Poster Presentation Lorne Infection and Immunity 2013

Necrotising enterocolitis – a review of an evolving paradigm. (#111)

Steven SC Cho 1 , Philip J Berger 1 , Ina Rudloff 1 , Wei Cheng 1 2 , Claudia A Nold-Petry 1 , Marcel F Nold 1 3
  1. The Ritchie Centre, Monash Institute of Medical Research, Monash University, Melbourne, VIC, Australia
  2. Department of Paediatric Surgery, Monash Children’s, Southern Health. Department of Paediatrics, Department of Surgery, Southern Medical School, Faculty of Medicine, Nursing of Health Sciences, Monash University, Melbourne, VIC, Australia
  3. Monash Newborn, Monash Children´s, Southern Health, Melbourne, VIC, Australia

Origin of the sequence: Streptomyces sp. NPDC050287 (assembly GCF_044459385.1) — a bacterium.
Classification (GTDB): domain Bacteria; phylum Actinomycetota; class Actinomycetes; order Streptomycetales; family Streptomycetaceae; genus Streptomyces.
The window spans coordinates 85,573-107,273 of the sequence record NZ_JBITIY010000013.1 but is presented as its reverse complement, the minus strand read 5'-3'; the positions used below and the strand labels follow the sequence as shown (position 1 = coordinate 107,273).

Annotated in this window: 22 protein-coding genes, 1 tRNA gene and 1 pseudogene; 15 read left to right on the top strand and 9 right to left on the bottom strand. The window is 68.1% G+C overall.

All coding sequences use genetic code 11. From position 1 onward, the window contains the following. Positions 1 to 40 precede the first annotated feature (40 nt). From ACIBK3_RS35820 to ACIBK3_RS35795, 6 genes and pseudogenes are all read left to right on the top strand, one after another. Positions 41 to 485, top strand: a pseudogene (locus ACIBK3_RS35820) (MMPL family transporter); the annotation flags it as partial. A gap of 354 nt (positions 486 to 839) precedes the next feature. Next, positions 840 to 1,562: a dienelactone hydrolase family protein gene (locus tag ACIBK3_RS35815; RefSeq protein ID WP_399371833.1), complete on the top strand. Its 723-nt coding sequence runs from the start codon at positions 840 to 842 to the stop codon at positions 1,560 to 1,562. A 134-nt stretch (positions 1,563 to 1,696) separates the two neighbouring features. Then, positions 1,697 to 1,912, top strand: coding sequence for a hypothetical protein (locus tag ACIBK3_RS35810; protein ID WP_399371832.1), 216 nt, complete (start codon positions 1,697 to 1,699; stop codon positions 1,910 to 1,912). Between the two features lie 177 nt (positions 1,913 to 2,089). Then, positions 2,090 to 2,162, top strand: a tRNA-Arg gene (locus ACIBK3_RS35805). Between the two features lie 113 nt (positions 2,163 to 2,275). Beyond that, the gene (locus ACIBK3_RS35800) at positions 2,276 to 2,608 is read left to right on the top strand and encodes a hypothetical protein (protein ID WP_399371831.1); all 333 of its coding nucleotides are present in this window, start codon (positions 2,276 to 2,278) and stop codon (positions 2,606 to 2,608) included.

Necrotising enterocolitis (NEC) is a common, often severe and not rarely fatal gastrointestinal disease in preterm neonates. Although risk factors for NEC have been identified (comprising prematurity, enteral feeding, formula feeding, abnormal microbial colonisation and hypoxic-ischemic states), the pathophysiology of NEC remains largely elusive. Historically, NEC was thought to be initiated by an early postnatal ischemia-reperfusion event that disrupted intestinal barrier integrity and led to injury and inflammation. However, consistent with abnormal bacterial colonisation being a known risk factor for NEC, modern epidemiological observations have strongly correlated NEC diagnosis to coincide with the timing of bacterial colonisation of the gut. Nonetheless, clinicians and researchers have been unable to establish a causative link between NEC and a specific pathogen. This has led to the development of the current theory, by which dysregulation of the inflammatory response is blamed as the major culprit in the initiation and perpetuation of NEC. Recently, a number of studies have explored and significantly advanced our understanding of pathogenic mechanisms by revealing the pivotal role of innate immunity; particularly the pro-inflammatory TLR4 cascade has emerged as a major player. In addition, pathways not previously considered important in NEC were shown to play a role and to be interlinked with TLR4 signalling in NEC; these include PI3K/Akt-mediated enterocyte proliferation, microRNA (miR)155- and (miR)146a-mediated regulation of TLR4 signalling as well as the recent discovery of TLR4 on Lgr5+ intestinal stem cells. Here, we review the rapidly evolving field of inflammation in NEC and, in an outlook on experiments that we have recently commenced, propose an anti-inflammatory strategy against this devastating, currently untreatable disease: We aim to block the inflammatory cascade in a murine model of NEC with the powerful anti-inflammatory cytokine IL-37 whose beneficial activities we have recently described.